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# 5.3 Filters

Let’s have a tour of the built-in Angular filters, and discuss how to use them.

## 9.Conclusion1 lesson, 00:46

### 5.3 Filters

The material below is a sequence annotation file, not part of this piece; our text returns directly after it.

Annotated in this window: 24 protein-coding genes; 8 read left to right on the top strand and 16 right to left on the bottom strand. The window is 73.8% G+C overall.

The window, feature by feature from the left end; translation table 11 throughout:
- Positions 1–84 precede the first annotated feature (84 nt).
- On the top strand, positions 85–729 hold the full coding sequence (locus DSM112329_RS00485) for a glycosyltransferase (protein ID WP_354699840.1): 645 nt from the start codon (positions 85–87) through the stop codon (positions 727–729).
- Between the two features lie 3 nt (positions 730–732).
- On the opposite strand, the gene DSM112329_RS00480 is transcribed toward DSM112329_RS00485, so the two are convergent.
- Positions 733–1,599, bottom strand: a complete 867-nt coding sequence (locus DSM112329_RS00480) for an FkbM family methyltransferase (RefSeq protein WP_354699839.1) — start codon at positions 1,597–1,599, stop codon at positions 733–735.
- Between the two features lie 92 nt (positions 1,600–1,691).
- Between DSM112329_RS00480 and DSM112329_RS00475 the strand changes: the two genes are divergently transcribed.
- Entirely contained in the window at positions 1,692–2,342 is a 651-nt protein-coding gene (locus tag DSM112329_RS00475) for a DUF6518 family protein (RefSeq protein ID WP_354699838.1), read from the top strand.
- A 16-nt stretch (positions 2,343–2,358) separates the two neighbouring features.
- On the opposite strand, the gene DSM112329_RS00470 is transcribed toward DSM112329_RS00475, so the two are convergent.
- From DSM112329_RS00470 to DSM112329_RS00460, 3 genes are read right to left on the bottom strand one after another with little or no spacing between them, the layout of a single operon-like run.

So now I'm gonna take you through a few filters that Angular makes available to us. We've already seen a filter used in the ng-repeat Directive, to allow us to search through the array that we're repeating over to find specific items. But there are other filters for doing things like formatting numbers, strings, and dates. I'm gonna take you through a range of them now. In the next video, we're gonna create our own. I'm gonna show you a range of filters across a range of data. I set up all my data in this controller down here and displayed it all out on the page here. I'm gonna use a different filter on each and show you exactly what they do. All filters are applied with the pipe symbol, so any time you see that, you know filters happening. The first one I'll show you is currency. I'm gonna use it on the price model I've got here, and you can see that as soon as I finish typing in currency, the Angular has formatted the price data correctly, so that it comes out as a currency. I can also change the symbol that we're using. So I'm going to use the pound sterling symbol, which is local to me. But we can also use the euro symbol, this also that shows you that we can, essentially, pass filters arguments. So you can imagine, this as almost being like passing currency an argument, except the syntax for doing this in Angular is with carry on. Next, we're going to use the number filter to reduce the number of decimal places on a number. So you can see, I've applied the number filter and immediately it's reduced this down to three decimal places. But you can supply your own number. So if I add one, it gives me one decimal place. If I say two, it gives me two decimal places. Three, four, five, six and so on. Next I'm gonna use some string filters, like uppercase. This transforms the string into uppercase, and there's also a lowercase filter. The date filter is very useful for transforming a normal JavaScript date into something more specific, so you can see straight away that it's converted into Jan 20, 2013, which is today's date. Instead of the horrible looking date stream that we get from the JavaScript date object by default. So let the date filter back again. But we can also specify how we want this to look. So I'll add the year four times and then the month and the day. And there's a whole range of options that you can use, that you can find documented on the Angular website. So I can format it nicely like this. And that's a really useful filter, if you're ever using dates in Angular. There's also a whole other range of letters and combinations that you can use as well as some built-in types. Next I'm gonna show you the limit two filter. This is another one that applies to ng-repeat, and it lets us limit the number of items that come out of the repeat, so I'm gonna use the filter in the ng-repeat directive and say, limit to two. And now you can see, we only have two names from the array of names which has actually got four in it, if I increase this to four, and we see you get all four. And let's add a new name. Let's say Joe. You can see he doesn't appear because we've limited it to four. If I add five we get Joe. I'll limit this down to three for the time being. The last one I'm gonna show you is the order by filter. Order by filter can be used to sort by property on an object. So here we're iterating through an array of two people. I'll just add another one, to make it easier to see what's going on. So the first name will be Joe. And last name will be blogs. So add the order by filter to our ng-repeat directive, order by. And then specify the property that we want to sort on, which will be the last name. You can see I've put this in a string. But immediately, it sorted a b and w which is the correct order. We can reverse it by adding another colon and saying true. And now we have them in the reverse order. We can also sort by first name. So far, I removed the reverse parameter and then sort by first name. Then we have a complete different order where Jeffrey is first and I'm last. And we can again reverse this. So that's a quick tour through Angulars filters. In the next video, we're going to be creating our own.

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